Boris Johnson was told to stop making and breaking Covid-19 promises, as Labour warned “we don’t have weeks” to sort problems with the testing system.

Labour deputy leader Angela Rayner told MPs the Prime Minister “can’t deliver on his promises” despite having six months to “get this right”.

Ms Rayner stood in for Labour leader Sir Keir Starmer, who found out shortly before Prime Minister’s Questions that one of his children had tested negative for Covid-19.

Prime Minister’s Questions
Boris Johnson listens to Labour’s Angela Rayner during Prime Minister’s Questions in the House of Commons (PA)

She opened her exchange with the Prime Minister by reading a message from “a man called Keir”, telling the Commons: “Keir wasn’t able to go to work today and his children couldn’t go to school because his family had to wait for their coronavirus test results despite the Prime Minister’s promise of results within 24 hours.

“Keir was able to do the right thing and self-isolate and work from home, but other people aren’t in this position – many of them are the very people getting us through this crisis.”

Ms Rayner also said Mr Johnson once earned £2,300 an hour, asking: “So can the Prime Minister tell us what is the average hourly rate for a care worker in this country?”

The Prime Minister said he understood a negative test had been returned for Sir Keir’s child, adding: “I don’t know why he is not here.”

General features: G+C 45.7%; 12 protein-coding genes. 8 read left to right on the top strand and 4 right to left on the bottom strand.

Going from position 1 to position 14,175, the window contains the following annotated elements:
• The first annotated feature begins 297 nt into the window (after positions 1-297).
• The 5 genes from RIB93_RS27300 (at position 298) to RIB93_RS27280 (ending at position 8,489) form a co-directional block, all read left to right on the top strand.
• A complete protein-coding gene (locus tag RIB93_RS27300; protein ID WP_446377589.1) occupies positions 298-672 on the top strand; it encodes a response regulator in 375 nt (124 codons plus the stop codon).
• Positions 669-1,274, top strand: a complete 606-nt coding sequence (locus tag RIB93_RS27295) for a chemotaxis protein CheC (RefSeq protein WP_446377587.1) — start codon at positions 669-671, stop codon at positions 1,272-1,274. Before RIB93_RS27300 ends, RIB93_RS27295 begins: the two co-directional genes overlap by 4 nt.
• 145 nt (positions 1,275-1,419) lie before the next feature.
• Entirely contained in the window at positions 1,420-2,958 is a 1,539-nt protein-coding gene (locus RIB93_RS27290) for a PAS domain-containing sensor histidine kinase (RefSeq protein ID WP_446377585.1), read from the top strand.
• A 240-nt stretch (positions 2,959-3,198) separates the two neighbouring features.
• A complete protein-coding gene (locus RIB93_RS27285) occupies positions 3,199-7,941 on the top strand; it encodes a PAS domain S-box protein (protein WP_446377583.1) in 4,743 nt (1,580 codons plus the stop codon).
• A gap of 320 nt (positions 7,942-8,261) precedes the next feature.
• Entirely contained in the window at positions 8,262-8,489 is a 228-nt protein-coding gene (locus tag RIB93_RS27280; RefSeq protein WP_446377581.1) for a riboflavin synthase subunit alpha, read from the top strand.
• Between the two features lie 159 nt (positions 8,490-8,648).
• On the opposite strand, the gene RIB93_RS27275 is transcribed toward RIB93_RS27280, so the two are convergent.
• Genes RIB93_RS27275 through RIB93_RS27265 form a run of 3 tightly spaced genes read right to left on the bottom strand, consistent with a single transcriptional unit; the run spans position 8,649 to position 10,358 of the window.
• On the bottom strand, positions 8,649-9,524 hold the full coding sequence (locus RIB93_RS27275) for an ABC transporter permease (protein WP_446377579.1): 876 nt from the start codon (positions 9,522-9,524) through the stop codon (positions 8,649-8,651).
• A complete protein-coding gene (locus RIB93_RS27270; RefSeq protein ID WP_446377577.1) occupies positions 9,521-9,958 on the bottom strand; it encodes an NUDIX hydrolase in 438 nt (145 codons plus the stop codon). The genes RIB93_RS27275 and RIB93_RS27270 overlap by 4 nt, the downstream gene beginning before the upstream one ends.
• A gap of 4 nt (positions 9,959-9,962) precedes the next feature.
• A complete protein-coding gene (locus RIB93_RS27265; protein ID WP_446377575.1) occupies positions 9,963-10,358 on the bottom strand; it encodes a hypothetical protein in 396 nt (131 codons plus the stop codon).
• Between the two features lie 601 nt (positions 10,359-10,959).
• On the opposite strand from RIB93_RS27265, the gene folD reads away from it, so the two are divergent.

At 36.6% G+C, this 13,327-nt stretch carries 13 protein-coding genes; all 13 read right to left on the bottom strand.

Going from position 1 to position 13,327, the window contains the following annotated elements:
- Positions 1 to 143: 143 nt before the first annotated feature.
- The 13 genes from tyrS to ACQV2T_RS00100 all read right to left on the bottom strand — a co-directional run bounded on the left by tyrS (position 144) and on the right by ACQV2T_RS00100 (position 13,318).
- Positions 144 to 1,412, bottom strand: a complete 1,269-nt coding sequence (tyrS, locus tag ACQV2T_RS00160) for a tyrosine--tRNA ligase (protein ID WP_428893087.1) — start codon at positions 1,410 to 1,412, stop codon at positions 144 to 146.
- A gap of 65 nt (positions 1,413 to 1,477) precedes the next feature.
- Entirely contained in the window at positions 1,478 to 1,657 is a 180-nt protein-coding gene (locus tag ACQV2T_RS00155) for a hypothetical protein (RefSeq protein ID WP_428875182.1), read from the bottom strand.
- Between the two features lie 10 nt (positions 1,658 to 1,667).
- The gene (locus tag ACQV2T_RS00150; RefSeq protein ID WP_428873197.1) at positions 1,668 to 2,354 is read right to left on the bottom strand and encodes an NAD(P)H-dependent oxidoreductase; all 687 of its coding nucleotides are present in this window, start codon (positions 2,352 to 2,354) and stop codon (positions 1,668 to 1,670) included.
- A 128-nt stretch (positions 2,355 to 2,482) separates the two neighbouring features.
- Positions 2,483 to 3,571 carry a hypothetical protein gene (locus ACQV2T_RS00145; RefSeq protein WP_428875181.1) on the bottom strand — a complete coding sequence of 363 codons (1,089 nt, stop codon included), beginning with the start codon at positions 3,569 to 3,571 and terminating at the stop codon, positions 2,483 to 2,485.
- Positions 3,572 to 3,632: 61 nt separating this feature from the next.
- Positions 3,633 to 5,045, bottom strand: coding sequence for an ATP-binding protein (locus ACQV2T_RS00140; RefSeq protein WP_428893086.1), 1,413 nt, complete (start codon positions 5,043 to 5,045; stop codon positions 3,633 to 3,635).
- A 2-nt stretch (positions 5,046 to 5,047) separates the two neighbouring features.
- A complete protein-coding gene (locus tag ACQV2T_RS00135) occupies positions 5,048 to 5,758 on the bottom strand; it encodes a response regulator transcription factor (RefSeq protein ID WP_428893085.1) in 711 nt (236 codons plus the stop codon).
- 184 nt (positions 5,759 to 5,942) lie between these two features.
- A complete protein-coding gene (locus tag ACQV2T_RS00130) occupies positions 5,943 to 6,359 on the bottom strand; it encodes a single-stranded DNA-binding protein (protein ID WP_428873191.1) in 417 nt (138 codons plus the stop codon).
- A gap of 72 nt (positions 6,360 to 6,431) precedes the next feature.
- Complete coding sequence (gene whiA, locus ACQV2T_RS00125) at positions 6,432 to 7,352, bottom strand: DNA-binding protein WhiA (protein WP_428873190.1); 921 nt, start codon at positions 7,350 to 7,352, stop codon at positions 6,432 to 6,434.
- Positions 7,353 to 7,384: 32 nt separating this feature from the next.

He defended the speed of testing but did not offer an answer on the average hourly rate.

Ms Rayner noted: “The whole country would have seen that the Prime Minister doesn’t know how much a care worker earns because that was my question – the shameful fact is the average wage in social care is barely more than £8 an hour.”

She then urged the Prime Minister to “get some skates on” in delivering testing and personal protective equipment (PPE) to care homes ahead of winter.

Prime Minister’s Questions
Ms Rayner stood in for Labour leader Sir Keir Starmer at PMQs (PA)

Ms Rayner said: “The Prime Minister has put his faith in Operation Moonshot, but meanwhile on planet Earth there are no NHS tests available for several high-infection areas.”

Mr Johnson said to the best of his knowledge care homes in the country “should get weekly tests for all staff members and tests every 28 days for those who are in the care homes, the residents in the care homes”.

But Ms Rayner replied: “I heard what the Prime Minister had to say, but I have to say to him yesterday (Tuesday) the chief executive of Care England said ‘we were promised weekly testing for staff, that has not been delivered’.

“Time and time again he makes promises then breaks those promises. In June he told this House ‘I can undertake now to get all tests turned in 24 hours by the end of June’.

“They’ve had six months to get this right and yet the Prime Minister still can’t deliver on his promises.

“The Health Secretary said yesterday it would take weeks to sort this situation out.

“We don’t have weeks.”

Mr Johnson urged only those who need a test to get one.

He said: “The British people, quite understandably, are responding to that system, with a huge, huge surge in demand.

“And so it’s very important that everybody follows the guidance about when they should be getting a test.”